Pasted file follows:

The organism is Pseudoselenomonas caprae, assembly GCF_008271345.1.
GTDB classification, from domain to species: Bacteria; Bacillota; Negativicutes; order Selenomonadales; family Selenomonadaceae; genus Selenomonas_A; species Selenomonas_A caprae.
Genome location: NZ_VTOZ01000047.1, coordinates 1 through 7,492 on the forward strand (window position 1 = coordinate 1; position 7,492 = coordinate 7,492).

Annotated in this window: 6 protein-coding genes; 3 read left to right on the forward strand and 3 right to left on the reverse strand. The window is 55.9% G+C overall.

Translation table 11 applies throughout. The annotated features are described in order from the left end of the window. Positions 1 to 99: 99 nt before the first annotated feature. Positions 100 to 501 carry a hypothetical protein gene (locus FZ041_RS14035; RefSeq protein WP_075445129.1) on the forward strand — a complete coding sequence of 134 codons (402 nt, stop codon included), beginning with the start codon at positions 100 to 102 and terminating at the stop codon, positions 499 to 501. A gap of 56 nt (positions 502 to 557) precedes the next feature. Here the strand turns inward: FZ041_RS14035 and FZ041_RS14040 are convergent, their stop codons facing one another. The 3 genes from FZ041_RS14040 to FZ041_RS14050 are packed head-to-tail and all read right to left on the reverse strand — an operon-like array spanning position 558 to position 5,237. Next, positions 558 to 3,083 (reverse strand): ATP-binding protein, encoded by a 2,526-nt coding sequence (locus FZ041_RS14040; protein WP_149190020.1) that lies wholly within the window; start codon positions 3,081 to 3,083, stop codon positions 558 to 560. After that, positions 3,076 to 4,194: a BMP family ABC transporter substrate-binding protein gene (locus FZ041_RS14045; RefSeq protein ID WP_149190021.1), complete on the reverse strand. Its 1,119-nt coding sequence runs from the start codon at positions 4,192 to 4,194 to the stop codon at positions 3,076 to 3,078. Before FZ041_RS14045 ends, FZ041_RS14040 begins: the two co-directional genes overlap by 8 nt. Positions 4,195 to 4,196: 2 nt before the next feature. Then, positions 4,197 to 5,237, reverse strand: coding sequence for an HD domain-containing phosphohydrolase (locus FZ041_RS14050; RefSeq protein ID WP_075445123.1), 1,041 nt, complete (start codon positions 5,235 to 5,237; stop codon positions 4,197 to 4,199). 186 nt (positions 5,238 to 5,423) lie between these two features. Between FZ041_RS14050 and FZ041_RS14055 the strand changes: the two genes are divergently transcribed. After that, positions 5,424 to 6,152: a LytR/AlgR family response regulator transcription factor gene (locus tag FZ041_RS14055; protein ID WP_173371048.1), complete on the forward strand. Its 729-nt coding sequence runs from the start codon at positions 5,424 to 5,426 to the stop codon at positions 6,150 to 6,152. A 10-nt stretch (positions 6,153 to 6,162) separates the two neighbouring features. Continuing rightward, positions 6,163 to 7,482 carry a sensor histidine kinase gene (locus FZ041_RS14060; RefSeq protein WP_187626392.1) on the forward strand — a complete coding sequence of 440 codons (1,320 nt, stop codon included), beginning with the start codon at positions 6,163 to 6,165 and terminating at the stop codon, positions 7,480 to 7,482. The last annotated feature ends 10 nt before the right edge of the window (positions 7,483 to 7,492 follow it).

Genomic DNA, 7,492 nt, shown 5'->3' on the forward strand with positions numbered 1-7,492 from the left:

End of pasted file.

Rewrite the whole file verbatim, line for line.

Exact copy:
The organism is Pseudoselenomonas caprae, assembly GCF_008271345.1.
GTDB classification, from domain to species: Bacteria; Bacillota; Negativicutes; order Selenomonadales; family Selenomonadaceae; genus Selenomonas_A; species Selenomonas_A caprae.
Genome location: NZ_VTOZ01000047.1, coordinates 1 through 7,492 on the forward strand (window position 1 = coordinate 1; position 7,492 = coordinate 7,492).

Annotated in this window: 6 protein-coding genes; 3 read left to right on the forward strand and 3 right to left on the reverse strand. The window is 55.9% G+C overall.

Translation table 11 applies throughout. The annotated features are described in order from the left end of the window. Positions 1 to 99: 99 nt before the first annotated feature. Positions 100 to 501 carry a hypothetical protein gene (locus FZ041_RS14035; RefSeq protein WP_075445129.1) on the forward strand — a complete coding sequence of 134 codons (402 nt, stop codon included), beginning with the start codon at positions 100 to 102 and terminating at the stop codon, positions 499 to 501. A gap of 56 nt (positions 502 to 557) precedes the next feature. Here the strand turns inward: FZ041_RS14035 and FZ041_RS14040 are convergent, their stop codons facing one another. The 3 genes from FZ041_RS14040 to FZ041_RS14050 are packed head-to-tail and all read right to left on the reverse strand — an operon-like array spanning position 558 to position 5,237. Next, positions 558 to 3,083 (reverse strand): ATP-binding protein, encoded by a 2,526-nt coding sequence (locus FZ041_RS14040; protein WP_149190020.1) that lies wholly within the window; start codon positions 3,081 to 3,083, stop codon positions 558 to 560. After that, positions 3,076 to 4,194: a BMP family ABC transporter substrate-binding protein gene (locus FZ041_RS14045; RefSeq protein ID WP_149190021.1), complete on the reverse strand. Its 1,119-nt coding sequence runs from the start codon at positions 4,192 to 4,194 to the stop codon at positions 3,076 to 3,078. Before FZ041_RS14045 ends, FZ041_RS14040 begins: the two co-directional genes overlap by 8 nt. Positions 4,195 to 4,196: 2 nt before the next feature. Then, positions 4,197 to 5,237, reverse strand: coding sequence for an HD domain-containing phosphohydrolase (locus FZ041_RS14050; RefSeq protein ID WP_075445123.1), 1,041 nt, complete (start codon positions 5,235 to 5,237; stop codon positions 4,197 to 4,199). 186 nt (positions 5,238 to 5,423) lie between these two features. Between FZ041_RS14050 and FZ041_RS14055 the strand changes: the two genes are divergently transcribed. After that, positions 5,424 to 6,152: a LytR/AlgR family response regulator transcription factor gene (locus tag FZ041_RS14055; protein ID WP_173371048.1), complete on the forward strand. Its 729-nt coding sequence runs from the start codon at positions 5,424 to 5,426 to the stop codon at positions 6,150 to 6,152. A 10-nt stretch (positions 6,153 to 6,162) separates the two neighbouring features. Continuing rightward, positions 6,163 to 7,482 carry a sensor histidine kinase gene (locus FZ041_RS14060; RefSeq protein WP_187626392.1) on the forward strand — a complete coding sequence of 440 codons (1,320 nt, stop codon included), beginning with the start codon at positions 6,163 to 6,165 and terminating at the stop codon, positions 7,480 to 7,482. The last annotated feature ends 10 nt before the right edge of the window (positions 7,483 to 7,492 follow it).

Genomic DNA, 7,492 nt, shown 5'->3' on the forward strand with positions numbered 1-7,492 from the left: